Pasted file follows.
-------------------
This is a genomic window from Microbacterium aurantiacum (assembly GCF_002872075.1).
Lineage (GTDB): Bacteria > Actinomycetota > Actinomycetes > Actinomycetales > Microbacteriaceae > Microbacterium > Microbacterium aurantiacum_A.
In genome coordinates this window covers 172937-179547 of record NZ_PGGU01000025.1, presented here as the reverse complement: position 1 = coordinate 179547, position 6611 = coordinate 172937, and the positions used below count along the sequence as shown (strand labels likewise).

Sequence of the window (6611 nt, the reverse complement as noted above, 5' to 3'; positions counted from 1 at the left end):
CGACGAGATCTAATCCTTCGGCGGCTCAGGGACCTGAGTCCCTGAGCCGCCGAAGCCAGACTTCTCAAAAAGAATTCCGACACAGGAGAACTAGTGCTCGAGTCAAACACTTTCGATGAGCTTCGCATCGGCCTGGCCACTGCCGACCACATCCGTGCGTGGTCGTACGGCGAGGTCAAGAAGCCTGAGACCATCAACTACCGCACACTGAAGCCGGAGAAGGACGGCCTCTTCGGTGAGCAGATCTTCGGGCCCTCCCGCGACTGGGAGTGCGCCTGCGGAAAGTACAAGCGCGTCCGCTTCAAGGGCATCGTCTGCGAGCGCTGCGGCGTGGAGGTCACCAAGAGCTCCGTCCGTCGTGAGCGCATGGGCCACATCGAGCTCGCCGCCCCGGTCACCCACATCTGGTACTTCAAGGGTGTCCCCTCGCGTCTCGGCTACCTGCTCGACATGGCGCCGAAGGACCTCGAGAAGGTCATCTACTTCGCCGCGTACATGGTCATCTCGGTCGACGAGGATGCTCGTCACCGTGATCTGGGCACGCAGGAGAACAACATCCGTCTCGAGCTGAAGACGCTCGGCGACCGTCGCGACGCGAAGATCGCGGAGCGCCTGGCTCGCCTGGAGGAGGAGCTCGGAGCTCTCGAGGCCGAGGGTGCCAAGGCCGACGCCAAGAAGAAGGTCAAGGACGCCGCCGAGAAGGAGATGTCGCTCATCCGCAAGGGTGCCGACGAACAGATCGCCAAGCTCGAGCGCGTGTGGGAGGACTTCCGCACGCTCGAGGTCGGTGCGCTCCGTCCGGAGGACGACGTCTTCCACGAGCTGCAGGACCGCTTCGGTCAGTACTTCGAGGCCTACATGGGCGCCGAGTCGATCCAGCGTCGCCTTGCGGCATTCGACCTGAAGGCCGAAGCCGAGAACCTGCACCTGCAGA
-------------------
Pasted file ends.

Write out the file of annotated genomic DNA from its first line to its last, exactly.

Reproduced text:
This is a genomic window from Microbacterium aurantiacum (assembly GCF_002872075.1).
Lineage (GTDB): Bacteria > Actinomycetota > Actinomycetes > Actinomycetales > Microbacteriaceae > Microbacterium > Microbacterium aurantiacum_A.
In genome coordinates this window covers 172937-179547 of record NZ_PGGU01000025.1, presented here as the reverse complement: position 1 = coordinate 179547, position 6611 = coordinate 172937, and the positions used below count along the sequence as shown (strand labels likewise).

Sequence of the window (6611 nt, the reverse complement as noted above, 5' to 3'; positions counted from 1 at the left end):
CGACGAGATCTAATCCTTCGGCGGCTCAGGGACCTGAGTCCCTGAGCCGCCGAAGCCAGACTTCTCAAAAAGAATTCCGACACAGGAGAACTAGTGCTCGAGTCAAACACTTTCGATGAGCTTCGCATCGGCCTGGCCACTGCCGACCACATCCGTGCGTGGTCGTACGGCGAGGTCAAGAAGCCTGAGACCATCAACTACCGCACACTGAAGCCGGAGAAGGACGGCCTCTTCGGTGAGCAGATCTTCGGGCCCTCCCGCGACTGGGAGTGCGCCTGCGGAAAGTACAAGCGCGTCCGCTTCAAGGGCATCGTCTGCGAGCGCTGCGGCGTGGAGGTCACCAAGAGCTCCGTCCGTCGTGAGCGCATGGGCCACATCGAGCTCGCCGCCCCGGTCACCCACATCTGGTACTTCAAGGGTGTCCCCTCGCGTCTCGGCTACCTGCTCGACATGGCGCCGAAGGACCTCGAGAAGGTCATCTACTTCGCCGCGTACATGGTCATCTCGGTCGACGAGGATGCTCGTCACCGTGATCTGGGCACGCAGGAGAACAACATCCGTCTCGAGCTGAAGACGCTCGGCGACCGTCGCGACGCGAAGATCGCGGAGCGCCTGGCTCGCCTGGAGGAGGAGCTCGGAGCTCTCGAGGCCGAGGGTGCCAAGGCCGACGCCAAGAAGAAGGTCAAGGACGCCGCCGAGAAGGAGATGTCGCTCATCCGCAAGGGTGCCGACGAACAGATCGCCAAGCTCGAGCGCGTGTGGGAGGACTTCCGCACGCTCGAGGTCGGTGCGCTCCGTCCGGAGGACGACGTCTTCCACGAGCTGCAGGACCGCTTCGGTCAGTACTTCGAGGCCTACATGGGCGCCGAGTCGATCCAGCGTCGCCTTGCGGCATTCGACCTGAAGGCCGAAGCCGAGAACCTGCACCTGCAGA